Past Life: Are we, in fact, British?

From Shetland Life, August 1984, No.46

By Henry A. Stewart

The boundaries of countries have been, from time immemorial, decided on the field of battle or by conflict on the high seas. As far as Britain is concerned two such conquests, namely Falklands and Gibraltar, still cause much international tension, fomented by countries who feel slighted by the British presence on their doorstep. Hitherto international law has respected the conqueror but there is evidence now that today’s power politics might well reverse this trend and it is quite possible that Britain could lose the two places mentioned without a further shot being fired. Knowing full well the outcome of a ballot by the inhabitants, Britain says, quite rightly in my opinion, the question of sovereignty will be decided by the people who live there.

Shetland’s case is unique; there was no conquest. A very knowledgeable and responsible man, over 175 years ago, wrote: “The annexation of the islands of Orkney and Zetland by act of Parliament to the crown of Scotland, appears to have been made without the formal concurrence of the king of Denmark; for we nowhere find an express renunciation of his right to them.”

There is written evidence that Denmark claimed the islands no fewer than seven times, culminating in 1667, when the following effect was introduced into treaty. “That the suspension of the restitution of the said islands (Orkney and Zetland) should not operate to the prejudice of his most serene and powerful Majesty, the king of Denmark and Norway, nor diminish his right to recover them, which they acknowledge to remain open, entire and uninfringed, and which he may prefer at a more convenient time.” The writer went on to call it: “A clause which leaves open the right to redeem the islands by any of the Danish monarchs, and no argument can be fairly drawn in opposition to it from any discussion previous to that treaty.” As far as the law of sedition was concerned our writer of 1800 was sailing vey close to the wind, and, having got his message across, his last paragraph goes: “But the silence of the kings of Denmark on this subject since 1667 (then approximately only 140 years) has surely buried the claim in prescription, and it may now be considered as for ever lost.”

It appears that the annexation of the islands to the British Crown was and remains, in international terms, an illegal act committed by politicians who claimed by any or every devious means every part of the earth known to mankind, leaving us, the debris in our instance, wondering whether morally and constitutionally, we are still part of Denmark, or, in the best of British tradition, remembering our fallen comrades, and just taking it for granted that we belong to the British Crown. The claim of Argentina to their Malvinas or Spain to Gibraltar would not nearly be so justified as one Denmark could make for our islands, and, presumably, we who live here would make the ultimate decision.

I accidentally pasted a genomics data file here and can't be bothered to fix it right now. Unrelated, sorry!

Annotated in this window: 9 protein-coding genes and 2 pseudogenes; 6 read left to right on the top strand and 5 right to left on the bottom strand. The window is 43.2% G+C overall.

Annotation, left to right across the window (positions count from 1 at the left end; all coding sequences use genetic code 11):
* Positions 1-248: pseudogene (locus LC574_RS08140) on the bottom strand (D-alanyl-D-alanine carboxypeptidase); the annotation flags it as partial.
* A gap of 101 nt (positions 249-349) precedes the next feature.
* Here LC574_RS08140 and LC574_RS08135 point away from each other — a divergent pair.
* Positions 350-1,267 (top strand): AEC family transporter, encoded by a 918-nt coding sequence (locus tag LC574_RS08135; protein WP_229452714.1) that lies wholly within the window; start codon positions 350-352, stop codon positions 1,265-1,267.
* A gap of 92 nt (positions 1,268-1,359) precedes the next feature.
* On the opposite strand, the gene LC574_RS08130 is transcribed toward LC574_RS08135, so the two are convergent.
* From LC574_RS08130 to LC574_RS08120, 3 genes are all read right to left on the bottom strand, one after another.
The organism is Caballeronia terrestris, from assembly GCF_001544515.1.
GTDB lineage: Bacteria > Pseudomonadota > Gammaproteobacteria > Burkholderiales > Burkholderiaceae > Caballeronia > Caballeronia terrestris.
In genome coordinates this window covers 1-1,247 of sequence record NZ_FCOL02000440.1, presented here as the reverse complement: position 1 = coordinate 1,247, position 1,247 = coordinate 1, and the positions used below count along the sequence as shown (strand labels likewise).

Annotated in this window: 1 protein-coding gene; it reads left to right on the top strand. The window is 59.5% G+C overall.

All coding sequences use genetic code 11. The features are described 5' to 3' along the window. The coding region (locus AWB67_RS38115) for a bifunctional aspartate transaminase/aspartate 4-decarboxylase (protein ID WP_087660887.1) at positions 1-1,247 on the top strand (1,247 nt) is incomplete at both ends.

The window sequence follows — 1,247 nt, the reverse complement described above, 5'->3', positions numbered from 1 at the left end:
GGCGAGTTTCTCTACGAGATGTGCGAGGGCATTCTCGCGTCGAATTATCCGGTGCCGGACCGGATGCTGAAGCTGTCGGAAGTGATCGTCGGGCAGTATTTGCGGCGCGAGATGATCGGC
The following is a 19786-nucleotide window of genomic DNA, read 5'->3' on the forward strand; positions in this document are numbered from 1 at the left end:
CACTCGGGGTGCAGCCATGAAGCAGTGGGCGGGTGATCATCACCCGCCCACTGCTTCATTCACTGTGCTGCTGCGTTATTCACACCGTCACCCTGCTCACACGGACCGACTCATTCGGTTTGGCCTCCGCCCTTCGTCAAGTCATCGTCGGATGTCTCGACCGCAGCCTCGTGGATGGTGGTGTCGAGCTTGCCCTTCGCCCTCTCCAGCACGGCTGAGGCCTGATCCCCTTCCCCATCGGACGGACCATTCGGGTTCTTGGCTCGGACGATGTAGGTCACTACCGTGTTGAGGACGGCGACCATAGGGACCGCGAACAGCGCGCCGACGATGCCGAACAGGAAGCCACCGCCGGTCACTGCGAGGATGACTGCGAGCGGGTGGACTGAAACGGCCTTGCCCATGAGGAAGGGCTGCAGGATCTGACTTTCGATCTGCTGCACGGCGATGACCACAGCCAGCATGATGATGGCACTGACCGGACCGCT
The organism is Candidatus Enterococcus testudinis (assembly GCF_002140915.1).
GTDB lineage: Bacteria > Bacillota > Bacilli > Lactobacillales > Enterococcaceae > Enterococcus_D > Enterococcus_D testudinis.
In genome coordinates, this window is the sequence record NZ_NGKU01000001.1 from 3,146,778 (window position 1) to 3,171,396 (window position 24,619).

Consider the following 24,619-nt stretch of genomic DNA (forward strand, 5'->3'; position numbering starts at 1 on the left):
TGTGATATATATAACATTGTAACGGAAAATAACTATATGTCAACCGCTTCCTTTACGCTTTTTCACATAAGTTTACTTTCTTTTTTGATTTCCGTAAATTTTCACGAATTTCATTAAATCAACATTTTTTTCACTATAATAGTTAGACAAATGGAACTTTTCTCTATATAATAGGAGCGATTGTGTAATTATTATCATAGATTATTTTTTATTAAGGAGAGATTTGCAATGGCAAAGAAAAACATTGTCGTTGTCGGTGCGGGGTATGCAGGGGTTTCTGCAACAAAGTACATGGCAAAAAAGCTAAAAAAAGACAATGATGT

Obviously the only way we could decide is by comparing our treatment by Britain with what we could expect from Denmark. If the cases of Faroe, and now Greenland, can be cited, and fishing waters taken as a yardstick, we would be infinitely better off with Denmark. If, however, we judge our prosperity from dubious handouts, there seems every reason to remain the way we are.

Only when we are about to be hammered by punitive legislation do the chickens come home to roost, and the day is now passed, with oil supplies in full swing, or about to wane, when the obsequious polished approach will not have the slightest effect on Home Office motives. I have long favoured a more militant stance to keep our heads above water and regret that Shetland is not to be represented at the Small Nations Conference in Lapland.

It would seem no harm to remind the Secretary of State that Britain is being kept out of the red, depending on one’s way of thinking, by the oil of Scotland, or Shetland, or even Denmark if you start thinking about past wrongs. It would also be appropriate to remind him that it is unwise to kill the goose that lays the golden egg, for some day this goose may follow migrational trends and fly away when the time suits.


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